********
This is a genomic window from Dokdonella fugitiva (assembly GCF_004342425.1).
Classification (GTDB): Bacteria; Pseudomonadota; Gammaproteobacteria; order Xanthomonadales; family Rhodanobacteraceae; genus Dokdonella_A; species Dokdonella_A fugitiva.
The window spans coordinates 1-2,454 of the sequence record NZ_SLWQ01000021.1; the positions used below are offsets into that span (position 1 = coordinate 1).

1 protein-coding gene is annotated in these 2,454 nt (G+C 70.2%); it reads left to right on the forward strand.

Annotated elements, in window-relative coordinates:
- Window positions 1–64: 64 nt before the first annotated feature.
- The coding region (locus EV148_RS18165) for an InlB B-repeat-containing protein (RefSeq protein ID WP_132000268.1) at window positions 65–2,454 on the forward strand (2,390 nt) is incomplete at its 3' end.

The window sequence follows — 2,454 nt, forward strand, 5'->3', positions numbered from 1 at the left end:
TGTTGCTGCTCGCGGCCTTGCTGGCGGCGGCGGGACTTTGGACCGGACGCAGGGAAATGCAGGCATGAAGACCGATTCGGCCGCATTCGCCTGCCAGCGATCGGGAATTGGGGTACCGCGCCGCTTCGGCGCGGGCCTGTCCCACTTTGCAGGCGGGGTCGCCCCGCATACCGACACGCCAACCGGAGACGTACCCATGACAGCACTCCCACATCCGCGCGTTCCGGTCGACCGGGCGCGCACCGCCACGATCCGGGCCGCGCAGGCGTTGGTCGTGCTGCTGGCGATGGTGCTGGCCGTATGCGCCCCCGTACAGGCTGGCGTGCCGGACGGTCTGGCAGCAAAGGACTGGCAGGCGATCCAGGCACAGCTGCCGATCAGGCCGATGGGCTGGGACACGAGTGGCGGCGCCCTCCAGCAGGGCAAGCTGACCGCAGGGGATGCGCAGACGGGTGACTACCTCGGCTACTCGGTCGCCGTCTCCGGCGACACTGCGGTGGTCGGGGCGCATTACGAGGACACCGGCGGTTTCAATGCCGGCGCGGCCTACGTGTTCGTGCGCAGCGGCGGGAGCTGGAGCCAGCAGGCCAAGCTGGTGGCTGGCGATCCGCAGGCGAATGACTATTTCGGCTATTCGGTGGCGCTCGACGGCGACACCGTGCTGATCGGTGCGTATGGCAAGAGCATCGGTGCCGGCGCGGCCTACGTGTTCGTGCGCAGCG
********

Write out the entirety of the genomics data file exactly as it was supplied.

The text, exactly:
This is a genomic window from Dokdonella fugitiva (assembly GCF_004342425.1).
Classification (GTDB): Bacteria; Pseudomonadota; Gammaproteobacteria; order Xanthomonadales; family Rhodanobacteraceae; genus Dokdonella_A; species Dokdonella_A fugitiva.
The window spans coordinates 1-2,454 of the sequence record NZ_SLWQ01000021.1; the positions used below are offsets into that span (position 1 = coordinate 1).

1 protein-coding gene is annotated in these 2,454 nt (G+C 70.2%); it reads left to right on the forward strand.

Annotated elements, in window-relative coordinates:
- Window positions 1–64: 64 nt before the first annotated feature.
- The coding region (locus EV148_RS18165) for an InlB B-repeat-containing protein (RefSeq protein ID WP_132000268.1) at window positions 65–2,454 on the forward strand (2,390 nt) is incomplete at its 3' end.

The window sequence follows — 2,454 nt, forward strand, 5'->3', positions numbered from 1 at the left end:
TGTTGCTGCTCGCGGCCTTGCTGGCGGCGGCGGGACTTTGGACCGGACGCAGGGAAATGCAGGCATGAAGACCGATTCGGCCGCATTCGCCTGCCAGCGATCGGGAATTGGGGTACCGCGCCGCTTCGGCGCGGGCCTGTCCCACTTTGCAGGCGGGGTCGCCCCGCATACCGACACGCCAACCGGAGACGTACCCATGACAGCACTCCCACATCCGCGCGTTCCGGTCGACCGGGCGCGCACCGCCACGATCCGGGCCGCGCAGGCGTTGGTCGTGCTGCTGGCGATGGTGCTGGCCGTATGCGCCCCCGTACAGGCTGGCGTGCCGGACGGTCTGGCAGCAAAGGACTGGCAGGCGATCCAGGCACAGCTGCCGATCAGGCCGATGGGCTGGGACACGAGTGGCGGCGCCCTCCAGCAGGGCAAGCTGACCGCAGGGGATGCGCAGACGGGTGACTACCTCGGCTACTCGGTCGCCGTCTCCGGCGACACTGCGGTGGTCGGGGCGCATTACGAGGACACCGGCGGTTTCAATGCCGGCGCGGCCTACGTGTTCGTGCGCAGCGGCGGGAGCTGGAGCCAGCAGGCCAAGCTGGTGGCTGGCGATCCGCAGGCGAATGACTATTTCGGCTATTCGGTGGCGCTCGACGGCGACACCGTGCTGATCGGTGCGTATGGCAAGAGCATCGGTGCCGGCGCGGCCTACGTGTTCGTGCGCAGCG